sandiego

Today’s guest blogger is Dr Siva Meiyeppen.  She recently graduated from the Illinois College of Optometry and is currently doing a residency in Pediatrics and Binocular Vision at the Pennsylvania College of Optometry. In her free time she likes to read, write short stories, and paint.

This week marks many firsts for me—first time I attended a COVD conference, first time I traveled to San Diego, and the first time I learned how to make a life-size stereoscope out of felt fabric and a mirror.

Every lecture, every poster, and every exhibitor offered new and exciting things to challenge my paradigm of thinking abut binocular vision and developing my optometric mindset—from practice management, networking with doctors, and of course addressing new theories about our patient’s comprehensive needs beyond a Brock String. Ultimately that is what this year’s COVD meeting represented—a new way to think about things after merely scratching the surface in optometry school, and beginning new paths to new knowledge in so many directions.

The opportunities included learning from the top minds that have shaped and developed binocular vision, developmental optometry, and neuro-optometry. There were so many lectures that had me scribbling notes in the margins about things I can apply to patient care tomorrow, in particular vision therapy techniques. Have you ever had the feeling of a million light bulbs going off in your brain at the same time? That’s what some of these lecture felt like to me. I had so many clinical pearls being presented to me in that ballroom that I could make every one I know a pearl necklace that strings from San Diego back to Philadelphia.

Vestibular therapy combined with vision therapy was one of the pearls. From Dr. Baxstrom I learned how the vestibular system is the 1st myelinated system in the body, and that each semi-circular canals is primed to respond to each extra-ocular muscle. Quick things like beanbag catch and gaze stabilization techniques can be incorporated into traditional vision therapy techniques to lead to more successful outcomes.

From Dr. Bateman, I learned how to build a stereoscope using red and yellow felt draped on walls in conjunction with a mirror. Beginning with an awareness of luster and then adding more complex targets and contours to the felt it is possible to build 1st, 2nd, and 3rd degree fusion in strabismic patients.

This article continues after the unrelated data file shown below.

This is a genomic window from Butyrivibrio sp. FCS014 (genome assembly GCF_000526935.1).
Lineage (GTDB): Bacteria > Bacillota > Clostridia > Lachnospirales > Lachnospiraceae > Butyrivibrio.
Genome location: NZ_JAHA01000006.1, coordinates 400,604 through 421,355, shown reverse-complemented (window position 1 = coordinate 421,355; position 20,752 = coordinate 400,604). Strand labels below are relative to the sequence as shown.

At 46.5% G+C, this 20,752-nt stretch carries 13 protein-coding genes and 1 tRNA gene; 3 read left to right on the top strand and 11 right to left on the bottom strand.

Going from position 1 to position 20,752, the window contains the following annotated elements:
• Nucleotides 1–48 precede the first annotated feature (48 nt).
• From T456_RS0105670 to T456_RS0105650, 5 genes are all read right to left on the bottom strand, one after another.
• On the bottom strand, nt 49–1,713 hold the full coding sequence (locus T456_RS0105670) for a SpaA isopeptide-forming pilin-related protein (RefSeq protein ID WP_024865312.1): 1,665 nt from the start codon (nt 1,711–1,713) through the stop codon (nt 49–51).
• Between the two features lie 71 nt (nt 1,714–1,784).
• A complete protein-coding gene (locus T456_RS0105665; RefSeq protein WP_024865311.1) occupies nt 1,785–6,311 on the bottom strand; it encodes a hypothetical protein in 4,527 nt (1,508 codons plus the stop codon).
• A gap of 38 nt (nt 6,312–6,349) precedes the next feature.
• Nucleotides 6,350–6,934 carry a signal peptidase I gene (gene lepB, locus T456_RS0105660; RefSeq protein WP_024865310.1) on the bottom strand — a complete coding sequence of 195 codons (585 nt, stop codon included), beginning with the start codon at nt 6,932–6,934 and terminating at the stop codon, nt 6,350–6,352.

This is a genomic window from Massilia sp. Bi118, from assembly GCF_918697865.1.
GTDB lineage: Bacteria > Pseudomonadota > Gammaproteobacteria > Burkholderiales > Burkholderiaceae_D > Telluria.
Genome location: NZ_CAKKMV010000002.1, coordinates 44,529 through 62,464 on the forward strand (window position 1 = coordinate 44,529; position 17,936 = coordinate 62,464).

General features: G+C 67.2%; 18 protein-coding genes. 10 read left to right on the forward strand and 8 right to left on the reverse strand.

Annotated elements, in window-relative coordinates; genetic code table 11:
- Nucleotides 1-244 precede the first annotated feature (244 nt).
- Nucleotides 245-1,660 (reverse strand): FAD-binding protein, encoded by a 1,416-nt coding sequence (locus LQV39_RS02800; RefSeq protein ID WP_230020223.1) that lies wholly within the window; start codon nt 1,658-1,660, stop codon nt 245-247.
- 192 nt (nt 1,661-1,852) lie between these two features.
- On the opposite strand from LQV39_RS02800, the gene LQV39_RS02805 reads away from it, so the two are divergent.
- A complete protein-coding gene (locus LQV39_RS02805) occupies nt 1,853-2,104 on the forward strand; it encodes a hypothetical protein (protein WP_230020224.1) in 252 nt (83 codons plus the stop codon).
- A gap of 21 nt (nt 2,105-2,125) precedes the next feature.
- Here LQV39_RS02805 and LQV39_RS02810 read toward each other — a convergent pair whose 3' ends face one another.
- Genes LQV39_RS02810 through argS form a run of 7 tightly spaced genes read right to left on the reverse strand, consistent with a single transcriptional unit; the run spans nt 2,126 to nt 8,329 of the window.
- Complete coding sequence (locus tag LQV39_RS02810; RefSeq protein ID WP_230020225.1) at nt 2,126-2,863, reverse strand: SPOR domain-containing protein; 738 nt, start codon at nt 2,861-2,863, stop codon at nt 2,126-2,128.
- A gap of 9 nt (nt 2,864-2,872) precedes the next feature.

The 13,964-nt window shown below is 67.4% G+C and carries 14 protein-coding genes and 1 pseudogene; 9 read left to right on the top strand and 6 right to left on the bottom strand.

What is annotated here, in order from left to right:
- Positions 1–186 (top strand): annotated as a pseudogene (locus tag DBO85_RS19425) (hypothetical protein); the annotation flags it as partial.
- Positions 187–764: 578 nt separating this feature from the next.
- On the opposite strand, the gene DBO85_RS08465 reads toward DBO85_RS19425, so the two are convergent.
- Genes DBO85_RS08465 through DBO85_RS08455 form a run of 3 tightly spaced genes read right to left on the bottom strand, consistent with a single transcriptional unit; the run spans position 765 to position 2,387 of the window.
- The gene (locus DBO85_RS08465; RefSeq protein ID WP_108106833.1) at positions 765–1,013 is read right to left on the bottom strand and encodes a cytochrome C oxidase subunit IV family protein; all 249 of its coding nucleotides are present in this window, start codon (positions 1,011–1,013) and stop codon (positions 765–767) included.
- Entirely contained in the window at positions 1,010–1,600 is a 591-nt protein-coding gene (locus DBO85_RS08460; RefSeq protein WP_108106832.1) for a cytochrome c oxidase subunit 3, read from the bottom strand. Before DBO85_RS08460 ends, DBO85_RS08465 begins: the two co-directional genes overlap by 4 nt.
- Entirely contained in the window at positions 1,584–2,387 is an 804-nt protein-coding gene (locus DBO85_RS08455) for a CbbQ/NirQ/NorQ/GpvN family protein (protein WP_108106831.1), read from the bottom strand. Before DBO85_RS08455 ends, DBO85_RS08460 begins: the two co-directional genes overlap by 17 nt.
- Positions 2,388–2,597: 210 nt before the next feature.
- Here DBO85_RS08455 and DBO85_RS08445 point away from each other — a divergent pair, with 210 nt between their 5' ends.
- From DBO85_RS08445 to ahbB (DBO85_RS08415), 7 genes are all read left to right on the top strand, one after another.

With the increased awareness of vision therapy in terms of rehabilitation after traumatic brain injuries, Dr. Padula reignited the importance and value that clear, comfortable, stable binocular vision can have on patient’s lives.

And this meeting marked another first for all those at the conference—the first time a pediatric ophthalmologist, Dr. Thomas Lenart, came to COVD to talk about collaborations with optometry and particularly those who specialize in developmental optometry and vision therapy. Multiple rounds of applause and a standing ovation at the end of his presentation with Dr. Nancy Torgerson marked the changing tides when your primary objective is changing lives.

An optometrist prescribing yoked prism for a patient with a pronounced visual midline shift and dramatically changing his ability to function in less than a minute?  An optometrist using vestibular therapy in conjunction with vision therapy to essentially cure a constant exotropia secondary to brain surgery?  A strabismus surgeon suggesting that sometimes “it is better not to cut?”  All three happened! And all three prove just how far optometry as a profession has come, and a reminder of the myriad of ways our patients benefit from developmental vision care.

As a resident, everything seemed like a luxury. From the stunning view of San Diego’s skyline beaming out at us from the hotel room to the free pens, everything was exciting. Networking and meeting residents from other schools was another wonderful facet of this meeting. New and familiar faces make any conference fun, and even more so when it is a conference chock-full of people who are excited to use every opportunity to learn.

It is always hard to leave a city as fun as San Diego and this trip was no exception. But luckily I have many new pearl necklaces to share with my colleagues back home.

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